Published in the March 2012 issue of Today’s Hospitalist
WITH HOSPITALS facing the prospect next year of lower Medicare payments for higher-than-expected readmissions, the hunt is on for ways to effectively keep inpatients from bouncing back after discharge.
Boston’s Massachusetts General Hospital identified one tactic that might help achieve that goal: The hospital embedded a full-time nurse practitioner (NP) within a medical resident team to help team members complete the discharge process.
The NP worked with that team for five months to complete discharge paperwork, including discharge summaries and medication reconciliation; arrange for follow-up appointments and prescriptions; communicate discharge plans to nurses and primary care physicians; and serve as the point-person for questions from all general medical discharged patients.
As described in the November/December 2011 Journal of Hospital Medicine, embedding the NP brought many benefits. Considerably more discharge summaries were completed within 24 hours (67% vs. 47%), and more scheduled follow-up appointments were made (62% vs. 36%). More patients attended those appointments within two weeks (36% vs. 23%), and patient awareness and satisfaction got a major boost (97% vs. 76%).
In the end, however, 30-day readmission rates didn’t budge. The same percentage of patients were readmitted within 30 days (20% vs. 18%), and the same proportion of patients post-discharge ended up back in the ED (9%).
That was a surprise for lead author Kathleen M. Finn, MD, inpatient associate program director for Mass General’s internal medicine residency program. But Dr. Finn points out that other studies targeting the discharge process for all general medical patients have also produced mixed results, at least in terms of readmission rates.
A more effective strategy, she claims, may be to target smaller groups of high-risk patients. Dr. Finn spoke with Today’s Hospitalist about preventing and working with midlevels.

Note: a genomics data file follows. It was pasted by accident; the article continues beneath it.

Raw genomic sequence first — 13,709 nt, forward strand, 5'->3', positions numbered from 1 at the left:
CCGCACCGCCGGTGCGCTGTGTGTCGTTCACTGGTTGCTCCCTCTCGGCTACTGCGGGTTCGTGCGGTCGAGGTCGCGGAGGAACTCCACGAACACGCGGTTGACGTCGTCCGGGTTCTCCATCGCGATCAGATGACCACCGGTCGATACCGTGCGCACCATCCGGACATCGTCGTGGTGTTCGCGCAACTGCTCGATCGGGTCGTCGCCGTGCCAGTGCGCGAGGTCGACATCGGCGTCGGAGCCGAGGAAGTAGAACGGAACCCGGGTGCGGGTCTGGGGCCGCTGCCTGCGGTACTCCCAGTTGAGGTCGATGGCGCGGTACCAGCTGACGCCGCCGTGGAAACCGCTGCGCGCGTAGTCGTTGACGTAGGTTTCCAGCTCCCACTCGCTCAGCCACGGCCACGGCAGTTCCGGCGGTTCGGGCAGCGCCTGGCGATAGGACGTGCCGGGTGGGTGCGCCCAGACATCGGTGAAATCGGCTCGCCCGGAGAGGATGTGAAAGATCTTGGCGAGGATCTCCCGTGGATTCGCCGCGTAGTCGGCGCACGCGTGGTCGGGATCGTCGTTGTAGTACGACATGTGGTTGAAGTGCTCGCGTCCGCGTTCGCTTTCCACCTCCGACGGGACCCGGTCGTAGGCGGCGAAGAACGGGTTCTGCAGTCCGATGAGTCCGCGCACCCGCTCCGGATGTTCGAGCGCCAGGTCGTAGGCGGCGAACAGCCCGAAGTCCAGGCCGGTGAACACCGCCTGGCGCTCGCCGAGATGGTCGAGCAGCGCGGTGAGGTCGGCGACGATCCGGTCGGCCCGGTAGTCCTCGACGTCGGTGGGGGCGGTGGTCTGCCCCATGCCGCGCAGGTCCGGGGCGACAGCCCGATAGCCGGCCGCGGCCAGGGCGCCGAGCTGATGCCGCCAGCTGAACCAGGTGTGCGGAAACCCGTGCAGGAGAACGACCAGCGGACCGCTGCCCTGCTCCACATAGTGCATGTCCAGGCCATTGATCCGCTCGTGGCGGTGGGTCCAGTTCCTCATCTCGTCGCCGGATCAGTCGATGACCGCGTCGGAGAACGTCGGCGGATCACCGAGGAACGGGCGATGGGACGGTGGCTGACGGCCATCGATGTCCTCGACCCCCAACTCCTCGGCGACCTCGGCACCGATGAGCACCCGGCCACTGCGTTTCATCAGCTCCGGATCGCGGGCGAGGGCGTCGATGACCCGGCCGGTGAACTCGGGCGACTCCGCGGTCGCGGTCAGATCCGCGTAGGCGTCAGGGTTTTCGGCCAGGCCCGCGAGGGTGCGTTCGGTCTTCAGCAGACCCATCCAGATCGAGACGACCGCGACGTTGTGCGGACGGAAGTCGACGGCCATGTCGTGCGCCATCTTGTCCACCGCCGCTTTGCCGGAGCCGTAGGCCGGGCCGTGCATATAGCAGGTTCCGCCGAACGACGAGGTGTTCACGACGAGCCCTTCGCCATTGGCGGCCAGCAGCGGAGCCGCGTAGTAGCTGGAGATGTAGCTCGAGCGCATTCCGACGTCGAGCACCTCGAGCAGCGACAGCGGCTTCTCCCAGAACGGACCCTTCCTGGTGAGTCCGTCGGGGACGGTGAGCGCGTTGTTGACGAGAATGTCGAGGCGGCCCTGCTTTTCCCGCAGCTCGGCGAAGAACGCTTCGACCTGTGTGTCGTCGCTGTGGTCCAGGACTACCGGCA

Were the findings on readmissions disappointing?
Yes, in the sense that we did all the things everyone says you should do to improve your discharge process: Make the discharge summaries better, get patients to primary care physicians quicker, make sure patients are communicated with. We were hoping we’d see a dent in our inpatient or ED visits.
Why do you think that didn’t happen?
There is a lot more to readmissions than the job we do at discharge. We didn’t publish this, but we reviewed the readmissions for the study and found that over 50% were psychosocial “homeless alcoholics who keep coming back for a warm bed or elderly patients whose families are not ready to place them in hospice. There are a lot of psychosocial issues that are very hard to deal with in the general medical population.
What do you think works to decrease readmissions?
I think you have to identify the patients who are at the highest risk for readmission. Most hospitals find heart failure and diabetes patients to be at the highest risk, and they focus on the populations who get readmitted over and over again. That doesn’t preclude improving your discharge process, but if you’re really concerned about readmissions, just improving the discharge process for every general medical patient probably won’t help much.
Is your hospital focusing on high-risk patients?